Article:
Some of you may remember when we introduced you to [Kyle’s] Electronically Modified Didgeridoo. Those same members will have their hearts warmed knowing he’s still playing and advancing on his Didgeridoo, now including real time video processing. There isn’t too many details aside from it being controlled by an ATMega168 and an unknown analog switching chip, and in its infancy it just looks like a bunch of dancing white lines but we expect this to turn into one amazing display.
Oh, and those determined on making their own Electronically Modified Didgeridoo should keep an eye out for the April ’10 issue of Popular Science where the instrument will be featured.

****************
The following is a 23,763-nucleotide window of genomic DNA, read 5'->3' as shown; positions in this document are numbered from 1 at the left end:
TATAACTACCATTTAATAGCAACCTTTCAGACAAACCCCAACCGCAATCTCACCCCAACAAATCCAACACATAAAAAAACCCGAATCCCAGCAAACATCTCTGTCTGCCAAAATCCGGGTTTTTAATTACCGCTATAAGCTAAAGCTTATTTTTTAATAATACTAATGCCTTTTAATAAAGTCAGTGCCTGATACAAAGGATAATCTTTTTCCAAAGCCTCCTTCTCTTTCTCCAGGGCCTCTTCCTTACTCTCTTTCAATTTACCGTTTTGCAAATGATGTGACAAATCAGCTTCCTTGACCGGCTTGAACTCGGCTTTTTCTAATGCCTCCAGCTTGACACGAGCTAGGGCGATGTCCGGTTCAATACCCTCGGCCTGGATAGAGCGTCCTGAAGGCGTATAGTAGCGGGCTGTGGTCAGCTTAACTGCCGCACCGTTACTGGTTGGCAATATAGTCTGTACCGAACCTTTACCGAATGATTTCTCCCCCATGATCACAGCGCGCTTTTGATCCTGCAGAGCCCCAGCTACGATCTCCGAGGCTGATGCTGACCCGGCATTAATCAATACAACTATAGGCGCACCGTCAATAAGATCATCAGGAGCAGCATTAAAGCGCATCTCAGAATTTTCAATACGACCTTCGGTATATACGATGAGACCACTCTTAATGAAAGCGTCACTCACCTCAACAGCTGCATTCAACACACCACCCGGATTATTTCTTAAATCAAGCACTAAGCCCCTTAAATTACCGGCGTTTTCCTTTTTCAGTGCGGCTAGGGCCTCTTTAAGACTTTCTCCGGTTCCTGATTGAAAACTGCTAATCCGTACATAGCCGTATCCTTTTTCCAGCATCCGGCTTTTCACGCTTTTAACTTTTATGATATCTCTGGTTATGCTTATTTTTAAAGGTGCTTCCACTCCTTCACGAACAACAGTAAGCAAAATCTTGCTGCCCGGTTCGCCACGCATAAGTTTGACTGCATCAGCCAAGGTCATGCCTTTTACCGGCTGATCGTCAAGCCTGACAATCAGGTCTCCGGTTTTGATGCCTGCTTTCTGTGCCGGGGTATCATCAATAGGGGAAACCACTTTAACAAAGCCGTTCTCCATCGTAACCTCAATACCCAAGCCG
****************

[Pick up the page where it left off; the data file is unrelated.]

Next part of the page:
137 years of the magazine Popular Science are now being hosted online by Google. You can peruse at your leisure, though you’ll have to search by keyword. We don’t see a date or issue browsing option. The cover art alone is worth your time, even if you’re not a fan of the articles. Many of us have fond memories of our childhood being influenced by the contents of these pages.
Not to be outdone, Popular Science published their Best of What’s New 2008 and packed it with videos and photo galleries. Inspiring inventions include the Pipistrel Taurus Electro, the longest-flying two-seated electric plane, the Intel Core 2 Duo Small Form Factor, which you can thank for the thinner laptops like Apple’s MacBook Air, and the GroundBot, a spherical robot that can roll through the mud, sand, and snow. It’s not even the end of the year yet, but with all these great inventions, we can’t wait to see what’s in store for 2009.